On a 19′ boat there isn’t much space, so lots of thought goes into working out how best to use what there is. On each side there are two cupboards, the upper of which is small and very useful, the other is large and awkward. The latter has a sloping floor, and therefore things get thrown in, making it very inefficient. The platform / work top is at a handy height, and many owners mount a small stove on it. Our experience is that this puts the heat source too close to the ceiling; the resulting burning smell has led to an alternative.
What is needed is a fixed stove position which is at a useful height, and which has cooking utensils to hand. The stove shouldn’t be gas as that is dangerous on a boat. Our prototype has been Sikaflexed in place for this weeks cruise on the East Coast.
Shuttering plywood isn’t particularly attractive, but it was in the garage and therefore free, as was everything else used. The unit consists of two pieces scribed to fit the hull profile and carry a shelf running from front to back. The shelf has a divider behind the stove area which creates a void plenty big enough for a 16 piece melamine crockery set, cutlery, etc. Underneath there is a full length whole in which I have a plastic box with more stuff, but which in the finished article may be a sliding drawer. The unit is 30cm wide, so still leaves a useable quarter berth. We’ve lost the option to have two seated on the starboard berth, but that rarely happens; the need to cook is so much more important on Zephyr.
The stove is a Cookmate 1600, which is also branded a the Origo 1500. It runs on meths, and whereas there is some odour it isn’t much, and with the boat ventilated is not noticeable.
The stove has a gimbal option but as yet we’ve not gone that way. With the pot holders we made a number of brews underway with the hull heeled. The unit has already had a huge impact on the ‘live aboard’ capability of the Cape Cutter 19. At the end of the week we’ll know if it needs any modification, and then the final version will be professionally made over the winter.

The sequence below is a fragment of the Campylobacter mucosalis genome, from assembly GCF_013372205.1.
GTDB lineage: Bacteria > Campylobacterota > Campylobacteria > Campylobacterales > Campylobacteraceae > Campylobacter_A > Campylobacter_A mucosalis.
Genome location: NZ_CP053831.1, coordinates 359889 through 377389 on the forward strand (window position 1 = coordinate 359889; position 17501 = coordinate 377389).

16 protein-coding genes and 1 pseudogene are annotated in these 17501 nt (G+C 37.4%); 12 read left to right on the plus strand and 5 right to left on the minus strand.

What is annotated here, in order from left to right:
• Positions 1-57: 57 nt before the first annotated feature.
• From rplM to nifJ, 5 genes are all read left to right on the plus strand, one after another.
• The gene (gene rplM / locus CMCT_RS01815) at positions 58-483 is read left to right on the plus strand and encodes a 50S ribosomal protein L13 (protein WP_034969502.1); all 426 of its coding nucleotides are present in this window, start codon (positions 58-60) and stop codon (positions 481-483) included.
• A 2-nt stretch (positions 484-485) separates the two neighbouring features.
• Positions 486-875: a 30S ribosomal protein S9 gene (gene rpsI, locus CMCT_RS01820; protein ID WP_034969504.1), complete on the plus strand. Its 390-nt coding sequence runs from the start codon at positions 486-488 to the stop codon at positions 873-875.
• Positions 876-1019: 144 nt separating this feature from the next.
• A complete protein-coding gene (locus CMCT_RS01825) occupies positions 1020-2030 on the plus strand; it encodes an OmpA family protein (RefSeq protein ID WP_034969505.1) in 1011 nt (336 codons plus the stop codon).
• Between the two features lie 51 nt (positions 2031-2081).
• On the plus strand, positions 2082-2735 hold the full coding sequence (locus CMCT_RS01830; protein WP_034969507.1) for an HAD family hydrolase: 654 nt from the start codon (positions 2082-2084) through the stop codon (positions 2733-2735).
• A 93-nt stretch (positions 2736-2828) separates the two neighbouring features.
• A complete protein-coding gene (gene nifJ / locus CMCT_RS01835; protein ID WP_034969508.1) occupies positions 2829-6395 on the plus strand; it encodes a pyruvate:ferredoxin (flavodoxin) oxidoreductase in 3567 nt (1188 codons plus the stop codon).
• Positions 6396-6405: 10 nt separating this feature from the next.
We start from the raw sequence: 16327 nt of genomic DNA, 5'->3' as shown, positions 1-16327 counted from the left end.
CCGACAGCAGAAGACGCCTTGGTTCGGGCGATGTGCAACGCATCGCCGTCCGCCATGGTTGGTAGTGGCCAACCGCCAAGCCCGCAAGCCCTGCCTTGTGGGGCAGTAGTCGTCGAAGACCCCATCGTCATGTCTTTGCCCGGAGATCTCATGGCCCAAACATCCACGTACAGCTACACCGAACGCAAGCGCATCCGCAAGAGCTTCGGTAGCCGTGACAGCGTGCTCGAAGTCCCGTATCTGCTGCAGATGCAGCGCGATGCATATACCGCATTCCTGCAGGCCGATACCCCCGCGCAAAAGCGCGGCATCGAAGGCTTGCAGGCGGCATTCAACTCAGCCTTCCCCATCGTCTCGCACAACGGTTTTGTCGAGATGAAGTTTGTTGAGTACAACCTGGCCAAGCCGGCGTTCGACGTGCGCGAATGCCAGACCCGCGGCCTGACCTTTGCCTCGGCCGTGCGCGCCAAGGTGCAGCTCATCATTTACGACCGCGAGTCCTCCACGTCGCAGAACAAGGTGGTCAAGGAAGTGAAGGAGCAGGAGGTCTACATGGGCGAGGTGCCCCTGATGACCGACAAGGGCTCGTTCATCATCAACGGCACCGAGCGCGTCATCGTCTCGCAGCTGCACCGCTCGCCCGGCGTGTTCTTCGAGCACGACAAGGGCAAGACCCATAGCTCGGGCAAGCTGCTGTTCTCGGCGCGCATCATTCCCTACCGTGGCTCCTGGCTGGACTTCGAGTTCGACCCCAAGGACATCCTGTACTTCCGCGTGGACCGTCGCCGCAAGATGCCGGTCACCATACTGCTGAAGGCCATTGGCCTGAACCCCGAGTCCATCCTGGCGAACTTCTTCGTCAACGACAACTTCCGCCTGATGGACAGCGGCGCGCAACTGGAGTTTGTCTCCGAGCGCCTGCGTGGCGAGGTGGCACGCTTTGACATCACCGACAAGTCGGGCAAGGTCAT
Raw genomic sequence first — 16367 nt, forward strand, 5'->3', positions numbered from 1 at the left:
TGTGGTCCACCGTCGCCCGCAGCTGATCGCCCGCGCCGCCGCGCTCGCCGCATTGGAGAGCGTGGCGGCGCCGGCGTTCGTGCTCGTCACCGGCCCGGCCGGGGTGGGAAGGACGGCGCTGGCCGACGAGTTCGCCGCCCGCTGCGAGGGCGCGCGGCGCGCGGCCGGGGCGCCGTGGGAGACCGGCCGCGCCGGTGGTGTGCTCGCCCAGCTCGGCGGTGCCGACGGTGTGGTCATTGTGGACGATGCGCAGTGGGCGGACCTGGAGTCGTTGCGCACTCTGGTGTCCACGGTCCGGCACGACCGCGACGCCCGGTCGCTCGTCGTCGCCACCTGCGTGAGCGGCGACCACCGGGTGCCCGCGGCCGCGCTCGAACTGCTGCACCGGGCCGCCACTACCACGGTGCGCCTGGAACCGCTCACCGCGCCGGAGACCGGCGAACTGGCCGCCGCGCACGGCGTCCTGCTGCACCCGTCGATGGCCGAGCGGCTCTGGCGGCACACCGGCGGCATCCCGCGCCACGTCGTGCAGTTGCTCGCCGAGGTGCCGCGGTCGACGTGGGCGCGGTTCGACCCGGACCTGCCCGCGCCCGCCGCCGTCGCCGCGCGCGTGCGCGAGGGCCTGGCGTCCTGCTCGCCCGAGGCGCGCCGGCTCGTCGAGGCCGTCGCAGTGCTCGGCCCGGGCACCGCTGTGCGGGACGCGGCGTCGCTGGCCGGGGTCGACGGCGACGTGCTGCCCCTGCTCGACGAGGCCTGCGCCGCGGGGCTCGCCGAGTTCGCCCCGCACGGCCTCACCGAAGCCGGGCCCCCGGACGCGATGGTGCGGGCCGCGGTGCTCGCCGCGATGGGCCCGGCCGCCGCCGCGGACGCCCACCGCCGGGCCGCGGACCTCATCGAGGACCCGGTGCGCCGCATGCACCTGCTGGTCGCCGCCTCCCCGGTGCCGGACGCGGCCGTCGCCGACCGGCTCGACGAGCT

After a wonderful night at anchor the alarm went off at 6am so that we could have porridge and bananas, watch the sunrise and catch the tide out of the backwater. It was stunning, but the sunshine was to disappear off Walton when we spent a long time sailing through fog, with the skipper shouting fog horn noises as his was broken. Visibility was less than 100m until we’d passed Walton and were on the way to Clacton, but it turned out nice afterwards.
The wind seemed to drop too, but there was no hurry and we did ‘leisurely’ with some style all the way to the mouth of the Colne, where we anchored in the sun for the afternoon.
By 5pm it was time to find a berth, so we set off for Brightlingsea, where we were excited to see so many of the boats featured in Dylan Winter’s wonder Keep Turning Left films. The first image is of a Thames barge, and below are some fishing smacks used for racing. Wonderful machines.
With three stents just inserted in his heart, we’re having a lazy week on the East Coast sailing grounds. Having left home at 05:30 we didn’t get wet until 1pm – I did say lazy!
The day has been lovely, if a little short of wind, so we sailed, motored, sailed and then motored some more from the Orwell river, past the container docks at Felixstowe, turned right at Harwich and came to the Walton Backwaters. It’s a stunning place – and the bird calls are magnificent. The sunset isn’t bad either. It’s just us and a handful of other yachts. Idyllic.